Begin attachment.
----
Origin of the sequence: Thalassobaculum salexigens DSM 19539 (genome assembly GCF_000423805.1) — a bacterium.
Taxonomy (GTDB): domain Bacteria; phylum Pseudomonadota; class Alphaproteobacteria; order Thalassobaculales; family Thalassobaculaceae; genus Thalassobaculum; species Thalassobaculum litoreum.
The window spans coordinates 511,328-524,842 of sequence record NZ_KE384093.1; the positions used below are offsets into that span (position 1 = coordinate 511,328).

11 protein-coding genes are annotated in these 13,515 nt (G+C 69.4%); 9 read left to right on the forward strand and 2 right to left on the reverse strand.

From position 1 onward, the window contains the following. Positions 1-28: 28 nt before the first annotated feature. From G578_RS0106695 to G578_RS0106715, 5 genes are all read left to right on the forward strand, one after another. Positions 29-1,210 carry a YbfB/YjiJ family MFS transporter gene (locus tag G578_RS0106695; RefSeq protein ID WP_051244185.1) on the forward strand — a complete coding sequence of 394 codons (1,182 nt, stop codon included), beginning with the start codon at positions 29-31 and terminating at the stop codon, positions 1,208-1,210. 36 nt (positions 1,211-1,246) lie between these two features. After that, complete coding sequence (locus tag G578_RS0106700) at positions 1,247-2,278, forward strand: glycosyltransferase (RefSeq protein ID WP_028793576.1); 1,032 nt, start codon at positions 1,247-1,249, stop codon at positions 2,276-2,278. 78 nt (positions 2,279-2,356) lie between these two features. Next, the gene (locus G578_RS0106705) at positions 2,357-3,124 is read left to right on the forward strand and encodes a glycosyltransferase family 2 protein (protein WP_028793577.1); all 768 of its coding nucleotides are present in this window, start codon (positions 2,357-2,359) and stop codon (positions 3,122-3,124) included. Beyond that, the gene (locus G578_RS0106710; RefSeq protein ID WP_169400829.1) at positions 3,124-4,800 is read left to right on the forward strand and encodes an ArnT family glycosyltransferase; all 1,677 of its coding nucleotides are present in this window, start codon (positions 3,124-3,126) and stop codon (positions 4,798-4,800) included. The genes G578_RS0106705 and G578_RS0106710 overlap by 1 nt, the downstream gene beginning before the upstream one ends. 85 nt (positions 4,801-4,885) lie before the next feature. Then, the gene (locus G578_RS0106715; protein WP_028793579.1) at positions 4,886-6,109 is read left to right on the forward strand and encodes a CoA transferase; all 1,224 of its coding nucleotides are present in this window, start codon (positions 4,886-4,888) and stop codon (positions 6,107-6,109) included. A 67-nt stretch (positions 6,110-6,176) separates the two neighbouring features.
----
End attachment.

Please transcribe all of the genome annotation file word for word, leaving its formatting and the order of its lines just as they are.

Origin of the sequence: Thalassobaculum salexigens DSM 19539 (genome assembly GCF_000423805.1) — a bacterium.
Taxonomy (GTDB): domain Bacteria; phylum Pseudomonadota; class Alphaproteobacteria; order Thalassobaculales; family Thalassobaculaceae; genus Thalassobaculum; species Thalassobaculum litoreum.
The window spans coordinates 511,328-524,842 of sequence record NZ_KE384093.1; the positions used below are offsets into that span (position 1 = coordinate 511,328).

11 protein-coding genes are annotated in these 13,515 nt (G+C 69.4%); 9 read left to right on the forward strand and 2 right to left on the reverse strand.

From position 1 onward, the window contains the following. Positions 1-28: 28 nt before the first annotated feature. From G578_RS0106695 to G578_RS0106715, 5 genes are all read left to right on the forward strand, one after another. Positions 29-1,210 carry a YbfB/YjiJ family MFS transporter gene (locus tag G578_RS0106695; RefSeq protein ID WP_051244185.1) on the forward strand — a complete coding sequence of 394 codons (1,182 nt, stop codon included), beginning with the start codon at positions 29-31 and terminating at the stop codon, positions 1,208-1,210. 36 nt (positions 1,211-1,246) lie between these two features. After that, complete coding sequence (locus tag G578_RS0106700) at positions 1,247-2,278, forward strand: glycosyltransferase (RefSeq protein ID WP_028793576.1); 1,032 nt, start codon at positions 1,247-1,249, stop codon at positions 2,276-2,278. 78 nt (positions 2,279-2,356) lie between these two features. Next, the gene (locus G578_RS0106705) at positions 2,357-3,124 is read left to right on the forward strand and encodes a glycosyltransferase family 2 protein (protein WP_028793577.1); all 768 of its coding nucleotides are present in this window, start codon (positions 2,357-2,359) and stop codon (positions 3,122-3,124) included. Beyond that, the gene (locus G578_RS0106710; RefSeq protein ID WP_169400829.1) at positions 3,124-4,800 is read left to right on the forward strand and encodes an ArnT family glycosyltransferase; all 1,677 of its coding nucleotides are present in this window, start codon (positions 3,124-3,126) and stop codon (positions 4,798-4,800) included. The genes G578_RS0106705 and G578_RS0106710 overlap by 1 nt, the downstream gene beginning before the upstream one ends. 85 nt (positions 4,801-4,885) lie before the next feature. Then, the gene (locus G578_RS0106715; protein WP_028793579.1) at positions 4,886-6,109 is read left to right on the forward strand and encodes a CoA transferase; all 1,224 of its coding nucleotides are present in this window, start codon (positions 4,886-4,888) and stop codon (positions 6,107-6,109) included. A 67-nt stretch (positions 6,110-6,176) separates the two neighbouring features.